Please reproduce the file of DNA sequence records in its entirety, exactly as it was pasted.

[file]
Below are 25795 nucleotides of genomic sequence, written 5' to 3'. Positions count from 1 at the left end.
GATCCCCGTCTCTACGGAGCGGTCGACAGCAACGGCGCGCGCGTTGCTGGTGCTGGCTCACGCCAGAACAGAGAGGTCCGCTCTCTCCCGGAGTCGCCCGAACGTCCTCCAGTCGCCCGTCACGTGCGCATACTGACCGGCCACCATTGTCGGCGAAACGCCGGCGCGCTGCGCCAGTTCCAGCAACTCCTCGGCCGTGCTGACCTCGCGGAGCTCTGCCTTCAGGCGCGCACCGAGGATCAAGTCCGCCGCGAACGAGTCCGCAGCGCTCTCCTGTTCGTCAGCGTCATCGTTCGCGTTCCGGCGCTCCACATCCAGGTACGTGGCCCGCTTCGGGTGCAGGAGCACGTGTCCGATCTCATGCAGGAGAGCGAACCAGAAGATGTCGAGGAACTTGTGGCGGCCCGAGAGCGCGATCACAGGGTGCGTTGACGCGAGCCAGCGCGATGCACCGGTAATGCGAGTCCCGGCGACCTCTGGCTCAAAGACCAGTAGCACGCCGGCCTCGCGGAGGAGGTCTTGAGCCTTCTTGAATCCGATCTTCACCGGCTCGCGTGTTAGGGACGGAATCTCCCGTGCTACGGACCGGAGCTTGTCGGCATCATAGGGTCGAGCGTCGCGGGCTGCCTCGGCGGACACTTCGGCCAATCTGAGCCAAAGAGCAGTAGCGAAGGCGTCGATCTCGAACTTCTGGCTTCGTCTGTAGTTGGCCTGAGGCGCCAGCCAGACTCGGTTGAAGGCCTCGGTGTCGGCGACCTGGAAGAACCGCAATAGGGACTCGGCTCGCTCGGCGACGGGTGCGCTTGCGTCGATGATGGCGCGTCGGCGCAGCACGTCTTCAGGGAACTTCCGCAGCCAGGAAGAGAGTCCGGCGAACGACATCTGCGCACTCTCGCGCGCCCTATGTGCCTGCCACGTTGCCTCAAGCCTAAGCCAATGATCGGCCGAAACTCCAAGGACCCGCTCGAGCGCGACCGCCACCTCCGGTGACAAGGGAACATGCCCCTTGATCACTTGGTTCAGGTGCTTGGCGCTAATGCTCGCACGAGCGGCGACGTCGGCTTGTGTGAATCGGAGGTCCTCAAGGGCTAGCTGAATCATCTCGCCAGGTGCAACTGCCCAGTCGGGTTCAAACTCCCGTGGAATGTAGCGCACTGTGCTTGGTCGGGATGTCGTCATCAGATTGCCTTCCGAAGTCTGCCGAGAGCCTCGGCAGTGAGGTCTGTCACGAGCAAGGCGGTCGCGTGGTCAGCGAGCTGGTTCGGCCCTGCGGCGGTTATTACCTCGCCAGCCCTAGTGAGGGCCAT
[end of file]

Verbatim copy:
Below are 25795 nucleotides of genomic sequence, written 5' to 3'. Positions count from 1 at the left end.
GATCCCCGTCTCTACGGAGCGGTCGACAGCAACGGCGCGCGCGTTGCTGGTGCTGGCTCACGCCAGAACAGAGAGGTCCGCTCTCTCCCGGAGTCGCCCGAACGTCCTCCAGTCGCCCGTCACGTGCGCATACTGACCGGCCACCATTGTCGGCGAAACGCCGGCGCGCTGCGCCAGTTCCAGCAACTCCTCGGCCGTGCTGACCTCGCGGAGCTCTGCCTTCAGGCGCGCACCGAGGATCAAGTCCGCCGCGAACGAGTCCGCAGCGCTCTCCTGTTCGTCAGCGTCATCGTTCGCGTTCCGGCGCTCCACATCCAGGTACGTGGCCCGCTTCGGGTGCAGGAGCACGTGTCCGATCTCATGCAGGAGAGCGAACCAGAAGATGTCGAGGAACTTGTGGCGGCCCGAGAGCGCGATCACAGGGTGCGTTGACGCGAGCCAGCGCGATGCACCGGTAATGCGAGTCCCGGCGACCTCTGGCTCAAAGACCAGTAGCACGCCGGCCTCGCGGAGGAGGTCTTGAGCCTTCTTGAATCCGATCTTCACCGGCTCGCGTGTTAGGGACGGAATCTCCCGTGCTACGGACCGGAGCTTGTCGGCATCATAGGGTCGAGCGTCGCGGGCTGCCTCGGCGGACACTTCGGCCAATCTGAGCCAAAGAGCAGTAGCGAAGGCGTCGATCTCGAACTTCTGGCTTCGTCTGTAGTTGGCCTGAGGCGCCAGCCAGACTCGGTTGAAGGCCTCGGTGTCGGCGACCTGGAAGAACCGCAATAGGGACTCGGCTCGCTCGGCGACGGGTGCGCTTGCGTCGATGATGGCGCGTCGGCGCAGCACGTCTTCAGGGAACTTCCGCAGCCAGGAAGAGAGTCCGGCGAACGACATCTGCGCACTCTCGCGCGCCCTATGTGCCTGCCACGTTGCCTCAAGCCTAAGCCAATGATCGGCCGAAACTCCAAGGACCCGCTCGAGCGCGACCGCCACCTCCGGTGACAAGGGAACATGCCCCTTGATCACTTGGTTCAGGTGCTTGGCGCTAATGCTCGCACGAGCGGCGACGTCGGCTTGTGTGAATCGGAGGTCCTCAAGGGCTAGCTGAATCATCTCGCCAGGTGCAACTGCCCAGTCGGGTTCAAACTCCCGTGGAATGTAGCGCACTGTGCTTGGTCGGGATGTCGTCATCAGATTGCCTTCCGAAGTCTGCCGAGAGCCTCGGCAGTGAGGTCTGTCACGAGCAAGGCGGTCGCGTGGTCAGCGAGCTGGTTCGGCCCTGCGGCGGTTATTACCTCGCCAGCCCTAGTGAGGGCCAT